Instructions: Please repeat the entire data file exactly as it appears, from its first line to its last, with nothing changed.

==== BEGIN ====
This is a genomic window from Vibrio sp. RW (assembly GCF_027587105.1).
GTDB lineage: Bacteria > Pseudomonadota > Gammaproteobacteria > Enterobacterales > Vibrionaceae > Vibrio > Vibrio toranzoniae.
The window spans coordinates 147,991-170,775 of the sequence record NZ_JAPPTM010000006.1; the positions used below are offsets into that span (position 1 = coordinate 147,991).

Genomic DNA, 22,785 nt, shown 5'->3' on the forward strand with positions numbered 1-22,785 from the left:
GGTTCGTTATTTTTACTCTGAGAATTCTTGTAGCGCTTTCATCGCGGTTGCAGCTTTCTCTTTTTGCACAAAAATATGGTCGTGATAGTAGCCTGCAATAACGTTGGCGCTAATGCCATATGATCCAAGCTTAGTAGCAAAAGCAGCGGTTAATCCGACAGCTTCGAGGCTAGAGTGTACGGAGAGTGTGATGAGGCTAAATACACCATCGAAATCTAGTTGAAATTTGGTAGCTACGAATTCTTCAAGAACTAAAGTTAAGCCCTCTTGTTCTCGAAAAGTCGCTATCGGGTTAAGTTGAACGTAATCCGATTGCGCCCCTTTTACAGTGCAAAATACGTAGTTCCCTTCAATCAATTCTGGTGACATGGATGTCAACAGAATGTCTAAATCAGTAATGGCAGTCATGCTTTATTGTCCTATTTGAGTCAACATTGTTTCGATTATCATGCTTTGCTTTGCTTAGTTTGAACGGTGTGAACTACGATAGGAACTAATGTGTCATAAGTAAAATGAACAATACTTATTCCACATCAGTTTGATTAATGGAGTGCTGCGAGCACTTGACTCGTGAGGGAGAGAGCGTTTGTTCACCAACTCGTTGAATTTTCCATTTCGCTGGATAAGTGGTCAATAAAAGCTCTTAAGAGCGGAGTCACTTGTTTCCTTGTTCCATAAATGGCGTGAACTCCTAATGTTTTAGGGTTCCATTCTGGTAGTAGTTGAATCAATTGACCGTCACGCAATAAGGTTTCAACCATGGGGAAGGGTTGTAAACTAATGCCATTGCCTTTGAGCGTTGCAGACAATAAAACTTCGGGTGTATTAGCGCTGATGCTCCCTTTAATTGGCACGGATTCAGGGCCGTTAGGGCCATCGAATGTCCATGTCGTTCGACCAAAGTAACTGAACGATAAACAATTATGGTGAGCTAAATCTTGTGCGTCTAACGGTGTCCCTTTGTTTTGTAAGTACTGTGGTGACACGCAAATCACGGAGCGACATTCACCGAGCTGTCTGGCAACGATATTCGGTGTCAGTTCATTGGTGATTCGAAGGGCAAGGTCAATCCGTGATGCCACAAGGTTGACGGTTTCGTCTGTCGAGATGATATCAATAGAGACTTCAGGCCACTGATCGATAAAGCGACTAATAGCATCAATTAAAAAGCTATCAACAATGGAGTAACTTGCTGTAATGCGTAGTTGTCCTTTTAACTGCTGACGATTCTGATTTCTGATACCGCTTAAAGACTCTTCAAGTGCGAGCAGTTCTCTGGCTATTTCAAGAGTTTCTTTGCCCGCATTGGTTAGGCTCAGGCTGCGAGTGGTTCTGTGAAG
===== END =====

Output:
This is a genomic window from Vibrio sp. RW (assembly GCF_027587105.1).
GTDB lineage: Bacteria > Pseudomonadota > Gammaproteobacteria > Enterobacterales > Vibrionaceae > Vibrio > Vibrio toranzoniae.
The window spans coordinates 147,991-170,775 of the sequence record NZ_JAPPTM010000006.1; the positions used below are offsets into that span (position 1 = coordinate 147,991).

Genomic DNA, 22,785 nt, shown 5'->3' on the forward strand with positions numbered 1-22,785 from the left:
GGTTCGTTATTTTTACTCTGAGAATTCTTGTAGCGCTTTCATCGCGGTTGCAGCTTTCTCTTTTTGCACAAAAATATGGTCGTGATAGTAGCCTGCAATAACGTTGGCGCTAATGCCATATGATCCAAGCTTAGTAGCAAAAGCAGCGGTTAATCCGACAGCTTCGAGGCTAGAGTGTACGGAGAGTGTGATGAGGCTAAATACACCATCGAAATCTAGTTGAAATTTGGTAGCTACGAATTCTTCAAGAACTAAAGTTAAGCCCTCTTGTTCTCGAAAAGTCGCTATCGGGTTAAGTTGAACGTAATCCGATTGCGCCCCTTTTACAGTGCAAAATACGTAGTTCCCTTCAATCAATTCTGGTGACATGGATGTCAACAGAATGTCTAAATCAGTAATGGCAGTCATGCTTTATTGTCCTATTTGAGTCAACATTGTTTCGATTATCATGCTTTGCTTTGCTTAGTTTGAACGGTGTGAACTACGATAGGAACTAATGTGTCATAAGTAAAATGAACAATACTTATTCCACATCAGTTTGATTAATGGAGTGCTGCGAGCACTTGACTCGTGAGGGAGAGAGCGTTTGTTCACCAACTCGTTGAATTTTCCATTTCGCTGGATAAGTGGTCAATAAAAGCTCTTAAGAGCGGAGTCACTTGTTTCCTTGTTCCATAAATGGCGTGAACTCCTAATGTTTTAGGGTTCCATTCTGGTAGTAGTTGAATCAATTGACCGTCACGCAATAAGGTTTCAACCATGGGGAAGGGTTGTAAACTAATGCCATTGCCTTTGAGCGTTGCAGACAATAAAACTTCGGGTGTATTAGCGCTGATGCTCCCTTTAATTGGCACGGATTCAGGGCCGTTAGGGCCATCGAATGTCCATGTCGTTCGACCAAAGTAACTGAACGATAAACAATTATGGTGAGCTAAATCTTGTGCGTCTAACGGTGTCCCTTTGTTTTGTAAGTACTGTGGTGACACGCAAATCACGGAGCGACATTCACCGAGCTGTCTGGCAACGATATTCGGTGTCAGTTCATTGGTGATTCGAAGGGCAAGGTCAATCCGTGATGCCACAAGGTTGACGGTTTCGTCTGTCGAGATGATATCAATAGAGACTTCAGGCCACTGATCGATAAAGCGACTAATAGCATCAATTAAAAAGCTATCAACAATGGAGTAACTTGCTGTAATGCGTAGTTGTCCTTTTAACTGCTGACGATTCTGATTTCTGATACCGCTTAAAGACTCTTCAAGTGCGAGCAGTTCTCTGGCTATTTCAAGAGTTTCTTTGCCCGCATTGGTTAGGCTCAGGCTGCGAGTGGTTCTGTGAAG